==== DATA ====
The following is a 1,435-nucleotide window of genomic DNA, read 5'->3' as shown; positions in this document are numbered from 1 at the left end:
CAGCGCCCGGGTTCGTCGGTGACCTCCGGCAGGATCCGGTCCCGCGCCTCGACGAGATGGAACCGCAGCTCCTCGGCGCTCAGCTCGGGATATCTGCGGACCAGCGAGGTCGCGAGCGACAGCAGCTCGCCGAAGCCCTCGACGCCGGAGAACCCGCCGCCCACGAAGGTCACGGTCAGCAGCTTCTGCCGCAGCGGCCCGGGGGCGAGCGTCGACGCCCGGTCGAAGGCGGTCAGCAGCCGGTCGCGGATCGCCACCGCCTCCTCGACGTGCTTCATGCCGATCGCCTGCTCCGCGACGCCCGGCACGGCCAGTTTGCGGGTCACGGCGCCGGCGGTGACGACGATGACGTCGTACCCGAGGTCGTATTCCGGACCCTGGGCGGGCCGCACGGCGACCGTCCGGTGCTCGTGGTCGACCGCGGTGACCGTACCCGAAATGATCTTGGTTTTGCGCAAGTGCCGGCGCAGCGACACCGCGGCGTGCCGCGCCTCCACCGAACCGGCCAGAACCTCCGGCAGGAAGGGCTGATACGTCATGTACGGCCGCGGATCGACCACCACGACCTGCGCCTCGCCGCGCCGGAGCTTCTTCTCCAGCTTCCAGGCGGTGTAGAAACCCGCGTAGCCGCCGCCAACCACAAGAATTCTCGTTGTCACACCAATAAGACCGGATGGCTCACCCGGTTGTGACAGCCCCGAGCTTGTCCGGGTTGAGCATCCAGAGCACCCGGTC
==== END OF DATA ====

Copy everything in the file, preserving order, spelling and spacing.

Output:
The following is a 1,435-nucleotide window of genomic DNA, read 5'->3' as shown; positions in this document are numbered from 1 at the left end:
CAGCGCCCGGGTTCGTCGGTGACCTCCGGCAGGATCCGGTCCCGCGCCTCGACGAGATGGAACCGCAGCTCCTCGGCGCTCAGCTCGGGATATCTGCGGACCAGCGAGGTCGCGAGCGACAGCAGCTCGCCGAAGCCCTCGACGCCGGAGAACCCGCCGCCCACGAAGGTCACGGTCAGCAGCTTCTGCCGCAGCGGCCCGGGGGCGAGCGTCGACGCCCGGTCGAAGGCGGTCAGCAGCCGGTCGCGGATCGCCACCGCCTCCTCGACGTGCTTCATGCCGATCGCCTGCTCCGCGACGCCCGGCACGGCCAGTTTGCGGGTCACGGCGCCGGCGGTGACGACGATGACGTCGTACCCGAGGTCGTATTCCGGACCCTGGGCGGGCCGCACGGCGACCGTCCGGTGCTCGTGGTCGACCGCGGTGACCGTACCCGAAATGATCTTGGTTTTGCGCAAGTGCCGGCGCAGCGACACCGCGGCGTGCCGCGCCTCCACCGAACCGGCCAGAACCTCCGGCAGGAAGGGCTGATACGTCATGTACGGCCGCGGATCGACCACCACGACCTGCGCCTCGCCGCGCCGGAGCTTCTTCTCCAGCTTCCAGGCGGTGTAGAAACCCGCGTAGCCGCCGCCAACCACAAGAATTCTCGTTGTCACACCAATAAGACCGGATGGCTCACCCGGTTGTGACAGCCCCGAGCTTGTCCGGGTTGAGCATCCAGAGCACCCGGTC